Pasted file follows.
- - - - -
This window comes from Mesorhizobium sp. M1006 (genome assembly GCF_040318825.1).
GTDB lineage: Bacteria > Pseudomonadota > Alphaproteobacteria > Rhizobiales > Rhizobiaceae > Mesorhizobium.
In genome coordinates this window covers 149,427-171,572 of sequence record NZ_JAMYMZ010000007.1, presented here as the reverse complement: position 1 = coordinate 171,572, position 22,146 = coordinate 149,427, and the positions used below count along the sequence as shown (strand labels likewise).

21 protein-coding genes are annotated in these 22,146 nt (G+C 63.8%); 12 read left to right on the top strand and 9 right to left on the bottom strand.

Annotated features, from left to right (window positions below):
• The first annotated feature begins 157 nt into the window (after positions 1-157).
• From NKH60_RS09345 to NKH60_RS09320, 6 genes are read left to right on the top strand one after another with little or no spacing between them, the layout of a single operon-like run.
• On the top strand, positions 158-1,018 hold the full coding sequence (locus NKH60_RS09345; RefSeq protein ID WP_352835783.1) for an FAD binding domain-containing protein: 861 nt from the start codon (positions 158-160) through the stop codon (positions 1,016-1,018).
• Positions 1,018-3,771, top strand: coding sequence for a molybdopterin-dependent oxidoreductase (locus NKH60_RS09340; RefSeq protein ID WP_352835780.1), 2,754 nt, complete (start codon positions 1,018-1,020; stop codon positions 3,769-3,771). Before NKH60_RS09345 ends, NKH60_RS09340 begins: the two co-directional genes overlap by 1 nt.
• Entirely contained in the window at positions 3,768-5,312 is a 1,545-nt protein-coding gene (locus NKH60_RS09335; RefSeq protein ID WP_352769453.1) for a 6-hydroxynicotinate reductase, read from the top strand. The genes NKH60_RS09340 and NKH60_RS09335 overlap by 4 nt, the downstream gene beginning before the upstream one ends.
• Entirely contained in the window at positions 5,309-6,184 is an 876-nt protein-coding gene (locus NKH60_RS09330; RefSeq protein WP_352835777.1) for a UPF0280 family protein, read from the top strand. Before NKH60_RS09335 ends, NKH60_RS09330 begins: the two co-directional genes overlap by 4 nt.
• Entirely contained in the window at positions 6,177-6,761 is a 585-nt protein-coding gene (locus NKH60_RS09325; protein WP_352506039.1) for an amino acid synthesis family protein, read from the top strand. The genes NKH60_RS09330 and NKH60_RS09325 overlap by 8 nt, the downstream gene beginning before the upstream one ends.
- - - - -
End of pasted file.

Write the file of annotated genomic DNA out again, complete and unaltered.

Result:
This window comes from Mesorhizobium sp. M1006 (genome assembly GCF_040318825.1).
GTDB lineage: Bacteria > Pseudomonadota > Alphaproteobacteria > Rhizobiales > Rhizobiaceae > Mesorhizobium.
In genome coordinates this window covers 149,427-171,572 of sequence record NZ_JAMYMZ010000007.1, presented here as the reverse complement: position 1 = coordinate 171,572, position 22,146 = coordinate 149,427, and the positions used below count along the sequence as shown (strand labels likewise).

21 protein-coding genes are annotated in these 22,146 nt (G+C 63.8%); 12 read left to right on the top strand and 9 right to left on the bottom strand.

Annotated features, from left to right (window positions below):
• The first annotated feature begins 157 nt into the window (after positions 1-157).
• From NKH60_RS09345 to NKH60_RS09320, 6 genes are read left to right on the top strand one after another with little or no spacing between them, the layout of a single operon-like run.
• On the top strand, positions 158-1,018 hold the full coding sequence (locus NKH60_RS09345; RefSeq protein ID WP_352835783.1) for an FAD binding domain-containing protein: 861 nt from the start codon (positions 158-160) through the stop codon (positions 1,016-1,018).
• Positions 1,018-3,771, top strand: coding sequence for a molybdopterin-dependent oxidoreductase (locus NKH60_RS09340; RefSeq protein ID WP_352835780.1), 2,754 nt, complete (start codon positions 1,018-1,020; stop codon positions 3,769-3,771). Before NKH60_RS09345 ends, NKH60_RS09340 begins: the two co-directional genes overlap by 1 nt.
• Entirely contained in the window at positions 3,768-5,312 is a 1,545-nt protein-coding gene (locus NKH60_RS09335; RefSeq protein ID WP_352769453.1) for a 6-hydroxynicotinate reductase, read from the top strand. The genes NKH60_RS09340 and NKH60_RS09335 overlap by 4 nt, the downstream gene beginning before the upstream one ends.
• Entirely contained in the window at positions 5,309-6,184 is an 876-nt protein-coding gene (locus NKH60_RS09330; RefSeq protein WP_352835777.1) for a UPF0280 family protein, read from the top strand. Before NKH60_RS09335 ends, NKH60_RS09330 begins: the two co-directional genes overlap by 4 nt.
• Entirely contained in the window at positions 6,177-6,761 is a 585-nt protein-coding gene (locus NKH60_RS09325; protein WP_352506039.1) for an amino acid synthesis family protein, read from the top strand. The genes NKH60_RS09330 and NKH60_RS09325 overlap by 8 nt, the downstream gene beginning before the upstream one ends.